Astronomers using a powerful quasar to study an enormous invisible tendril full of superheated gas say they may have finally discovered the universes missing detectable matter.
The findings, published in the journal Nature, solve a decades-old mystery and could help scientists further probe the structure and evolution of the cosmos.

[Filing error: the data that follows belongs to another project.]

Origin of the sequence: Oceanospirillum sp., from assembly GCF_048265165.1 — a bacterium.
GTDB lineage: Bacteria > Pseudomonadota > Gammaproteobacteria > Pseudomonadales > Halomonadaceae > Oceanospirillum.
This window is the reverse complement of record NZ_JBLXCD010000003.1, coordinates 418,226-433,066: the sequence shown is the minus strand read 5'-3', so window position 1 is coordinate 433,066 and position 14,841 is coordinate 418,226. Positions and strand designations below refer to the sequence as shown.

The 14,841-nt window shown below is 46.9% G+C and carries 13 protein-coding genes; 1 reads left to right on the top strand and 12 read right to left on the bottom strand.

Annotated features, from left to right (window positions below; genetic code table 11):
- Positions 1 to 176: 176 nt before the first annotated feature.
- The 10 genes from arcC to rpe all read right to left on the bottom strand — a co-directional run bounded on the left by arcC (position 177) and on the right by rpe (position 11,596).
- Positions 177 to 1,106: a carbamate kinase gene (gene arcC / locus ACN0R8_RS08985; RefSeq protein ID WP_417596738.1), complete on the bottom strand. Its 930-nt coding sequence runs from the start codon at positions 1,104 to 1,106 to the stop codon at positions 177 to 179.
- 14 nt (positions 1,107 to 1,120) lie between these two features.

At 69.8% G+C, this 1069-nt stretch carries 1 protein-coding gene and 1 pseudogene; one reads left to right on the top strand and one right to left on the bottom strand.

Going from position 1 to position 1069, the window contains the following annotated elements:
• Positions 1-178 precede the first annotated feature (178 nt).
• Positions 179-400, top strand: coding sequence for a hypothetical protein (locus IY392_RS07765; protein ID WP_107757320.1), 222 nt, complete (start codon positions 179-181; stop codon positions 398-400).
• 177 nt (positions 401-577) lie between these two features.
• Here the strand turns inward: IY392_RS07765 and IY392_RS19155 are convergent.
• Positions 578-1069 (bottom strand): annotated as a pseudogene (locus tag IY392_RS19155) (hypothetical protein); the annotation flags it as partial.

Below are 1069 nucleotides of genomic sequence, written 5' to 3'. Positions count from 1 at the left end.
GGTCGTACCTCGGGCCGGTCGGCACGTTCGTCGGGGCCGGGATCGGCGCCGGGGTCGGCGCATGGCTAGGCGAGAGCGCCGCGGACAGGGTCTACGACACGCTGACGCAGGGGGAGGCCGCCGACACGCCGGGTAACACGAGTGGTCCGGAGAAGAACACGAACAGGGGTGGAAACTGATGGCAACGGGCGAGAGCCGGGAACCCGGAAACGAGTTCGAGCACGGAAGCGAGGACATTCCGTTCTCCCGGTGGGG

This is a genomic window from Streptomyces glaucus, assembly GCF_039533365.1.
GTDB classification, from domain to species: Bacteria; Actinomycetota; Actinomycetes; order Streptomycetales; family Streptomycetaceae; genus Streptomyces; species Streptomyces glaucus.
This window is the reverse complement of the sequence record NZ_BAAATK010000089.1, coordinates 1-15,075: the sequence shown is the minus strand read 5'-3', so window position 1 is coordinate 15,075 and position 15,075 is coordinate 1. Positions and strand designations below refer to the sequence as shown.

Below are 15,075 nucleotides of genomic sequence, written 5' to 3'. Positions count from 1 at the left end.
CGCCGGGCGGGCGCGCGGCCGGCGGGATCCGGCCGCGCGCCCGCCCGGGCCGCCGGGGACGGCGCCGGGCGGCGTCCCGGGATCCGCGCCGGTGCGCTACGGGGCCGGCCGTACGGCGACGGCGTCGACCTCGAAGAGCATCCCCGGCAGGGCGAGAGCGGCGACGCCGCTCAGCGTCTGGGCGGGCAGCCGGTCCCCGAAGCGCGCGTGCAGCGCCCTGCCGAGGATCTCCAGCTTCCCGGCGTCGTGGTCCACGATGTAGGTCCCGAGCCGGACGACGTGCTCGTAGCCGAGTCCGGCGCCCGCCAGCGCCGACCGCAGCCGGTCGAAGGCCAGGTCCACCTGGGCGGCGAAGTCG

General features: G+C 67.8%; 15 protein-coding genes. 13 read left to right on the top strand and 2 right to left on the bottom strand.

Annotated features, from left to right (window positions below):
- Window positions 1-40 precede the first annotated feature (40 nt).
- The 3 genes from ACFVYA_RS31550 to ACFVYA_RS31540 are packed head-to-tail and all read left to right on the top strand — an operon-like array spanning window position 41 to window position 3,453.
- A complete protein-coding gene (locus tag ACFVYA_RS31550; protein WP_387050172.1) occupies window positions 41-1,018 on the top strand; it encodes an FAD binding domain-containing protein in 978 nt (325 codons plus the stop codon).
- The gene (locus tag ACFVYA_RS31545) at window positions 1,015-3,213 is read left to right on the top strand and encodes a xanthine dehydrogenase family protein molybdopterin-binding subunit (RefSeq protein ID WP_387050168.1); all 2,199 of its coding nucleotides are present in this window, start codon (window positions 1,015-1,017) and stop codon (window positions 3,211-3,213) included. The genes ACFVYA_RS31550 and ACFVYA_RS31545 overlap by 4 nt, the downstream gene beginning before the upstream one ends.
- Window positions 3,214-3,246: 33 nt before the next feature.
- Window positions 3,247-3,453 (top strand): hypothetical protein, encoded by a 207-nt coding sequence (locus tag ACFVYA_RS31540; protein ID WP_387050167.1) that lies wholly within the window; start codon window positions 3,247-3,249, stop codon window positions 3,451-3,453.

All of the atoms in the stars, galaxies and planets in existence make up roughly 5 percent of the mass-energy density of the cosmos. The overwhelming majority, about 70 percent, is made up of dark energy a mysterious, repulsive force that is causing the universe to expand faster and faster. The remaining quarter or so is made up of dark matter invisible, untouchable stuff whose presence can only be felt by its gravitational influence on galactic scales. Dark matter connects clusters of galaxies with massive tendrils, forming a cosmic web that serves as an unseen skeleton for the universe.
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